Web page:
Magharebia (Washington DC)

10 April 2014

Libya, Tunisia Secure Border

Tunisia and Libya on Wednesday (April 9th) agreed to work together to keep the Ras Jedir border crossing open.

Traffic began moving across the key transit point on Monday, for the first time in a month.

Weeks of rumours and debate from all sides had kept the post closed and progress at an impasse, but then Tunisian Interior Minister Lotfi Ben Jeddou and his Libyan counterpart Saleh al-Barassi decided to partner to preserve the safe movement of citizens and goods.

"Libya's security is tied to Tunisia's," al-Barassi said. Co-operation will continue to protect the two countries, he added.

The safety of Libyan citizens in Tunisia is unquestionable, exactly as is the security of Tunisian citizens in "brotherly Libya", Tunisian President Moncef Marzouki Tuesday evening.

Marzouki also emphasised the need to increase the level of vigilance to face threats to the transitional process in the two countries.

The move was welcomed by residents of the Tunisian border town of Ben Guerdane, which relies heavily on the flow of traffic at Ras Jedir.

"We don't deny the importance of the border crossing for us and its benefit to the region," truck driver Fethi Beltaif said. "However, there's failure to implement agreements signed between the two countries and this explains the closure from time to time."

"We don't rule out the possibility that the border crossing will be closed again in the future... nothing can be guaranteed," agreed local social activist Gammoudi Douri said, noting the security challenges witnessed by Libya.

Tensions at the Ras Jedir post can only be resolved once the Libyan government "controls its soil, bans weapons, disbands militias and builds a modern state capable of protecting itself first and then its neighbours", said Riadh Sidaoui, director of the Geneva-based Arab Centre for Political and Social Studies.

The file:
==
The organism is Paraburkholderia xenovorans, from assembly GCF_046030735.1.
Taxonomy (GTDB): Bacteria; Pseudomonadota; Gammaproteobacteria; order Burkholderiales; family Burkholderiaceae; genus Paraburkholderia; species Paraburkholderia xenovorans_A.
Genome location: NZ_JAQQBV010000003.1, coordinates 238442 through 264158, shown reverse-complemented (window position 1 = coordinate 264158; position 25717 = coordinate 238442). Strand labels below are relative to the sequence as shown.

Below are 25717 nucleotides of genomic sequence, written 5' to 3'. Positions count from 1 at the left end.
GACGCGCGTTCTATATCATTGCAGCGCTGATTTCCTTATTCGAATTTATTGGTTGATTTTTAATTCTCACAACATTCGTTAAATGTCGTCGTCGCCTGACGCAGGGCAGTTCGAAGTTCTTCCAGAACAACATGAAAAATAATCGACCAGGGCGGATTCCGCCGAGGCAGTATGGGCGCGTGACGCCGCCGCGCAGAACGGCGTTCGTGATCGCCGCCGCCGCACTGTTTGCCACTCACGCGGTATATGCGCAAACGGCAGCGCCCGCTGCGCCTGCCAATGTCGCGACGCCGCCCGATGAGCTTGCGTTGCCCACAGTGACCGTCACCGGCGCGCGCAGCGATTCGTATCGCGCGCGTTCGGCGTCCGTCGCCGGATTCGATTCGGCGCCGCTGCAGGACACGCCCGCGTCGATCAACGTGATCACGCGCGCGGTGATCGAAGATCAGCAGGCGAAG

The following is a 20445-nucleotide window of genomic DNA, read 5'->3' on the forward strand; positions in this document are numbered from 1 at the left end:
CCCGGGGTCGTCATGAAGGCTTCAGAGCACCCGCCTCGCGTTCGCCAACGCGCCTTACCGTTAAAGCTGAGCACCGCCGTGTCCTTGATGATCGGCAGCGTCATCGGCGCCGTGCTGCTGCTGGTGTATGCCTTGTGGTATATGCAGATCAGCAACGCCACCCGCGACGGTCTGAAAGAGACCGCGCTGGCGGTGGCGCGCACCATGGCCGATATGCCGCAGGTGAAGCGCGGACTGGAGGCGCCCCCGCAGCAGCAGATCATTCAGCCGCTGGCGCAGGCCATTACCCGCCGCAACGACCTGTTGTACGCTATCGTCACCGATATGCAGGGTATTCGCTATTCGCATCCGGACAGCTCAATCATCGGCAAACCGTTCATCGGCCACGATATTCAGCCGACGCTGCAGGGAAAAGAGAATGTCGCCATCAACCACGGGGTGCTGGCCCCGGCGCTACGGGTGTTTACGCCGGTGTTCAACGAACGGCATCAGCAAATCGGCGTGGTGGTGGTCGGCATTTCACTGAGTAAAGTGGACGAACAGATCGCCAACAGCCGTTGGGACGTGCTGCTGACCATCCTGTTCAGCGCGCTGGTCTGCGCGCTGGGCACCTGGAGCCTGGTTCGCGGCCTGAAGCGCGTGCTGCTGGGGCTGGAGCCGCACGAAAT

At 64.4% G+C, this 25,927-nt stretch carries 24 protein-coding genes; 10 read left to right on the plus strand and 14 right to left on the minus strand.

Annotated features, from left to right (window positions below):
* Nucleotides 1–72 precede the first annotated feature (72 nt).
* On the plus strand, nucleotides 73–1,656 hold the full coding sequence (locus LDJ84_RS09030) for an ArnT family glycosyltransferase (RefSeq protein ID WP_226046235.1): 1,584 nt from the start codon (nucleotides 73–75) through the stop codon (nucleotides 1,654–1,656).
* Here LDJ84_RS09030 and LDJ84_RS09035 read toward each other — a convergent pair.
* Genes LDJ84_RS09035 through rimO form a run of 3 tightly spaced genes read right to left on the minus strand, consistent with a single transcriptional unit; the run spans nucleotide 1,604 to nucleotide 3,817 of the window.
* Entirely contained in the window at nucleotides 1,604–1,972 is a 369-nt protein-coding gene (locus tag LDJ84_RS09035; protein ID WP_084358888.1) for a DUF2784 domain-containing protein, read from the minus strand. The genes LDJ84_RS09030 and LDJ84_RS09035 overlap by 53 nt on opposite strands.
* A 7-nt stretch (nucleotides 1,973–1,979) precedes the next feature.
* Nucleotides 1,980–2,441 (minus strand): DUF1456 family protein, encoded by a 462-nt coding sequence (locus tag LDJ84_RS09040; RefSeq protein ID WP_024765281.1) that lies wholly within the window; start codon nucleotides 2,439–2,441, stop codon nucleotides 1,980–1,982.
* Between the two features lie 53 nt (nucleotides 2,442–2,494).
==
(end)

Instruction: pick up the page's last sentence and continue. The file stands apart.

"The Libyan state is unable to secure itself from inside because some entities are planning to divide it," he said. "Therefore, Tunisia's role now is to help Libya because it needs us, and also because a secure Libya helps establish a secure Tunisia."

Libyans living near the Tunisian border also voiced concern about security problems.

"If the border crossing is not controlled, there will be many breaches by gunmen," Libyan trader Youssef al-Zuwari told Magharebia.

"Smugglers, especially of fuel, which is now sold well in Tunisia due to its low price in Libya, exploit it. When the crossing is closed, disturbances take place," the Zuwara resident added.

Libyan political activist Ali al-Rahibi is optimistic, now that the sides are working together.

"Some problems surface, but with agreements and co-operation between the two countries' authorities, all problems will be solved, especially as the two states are keen on enhancing relations," he said.

He added, however, that the two countries needed to realise security and control over their shared border.

"They must prevent the entry of smuggled items, illegal immigrants and weapons, as well as the movement of gunmen and terrorists through the crossing," he said.

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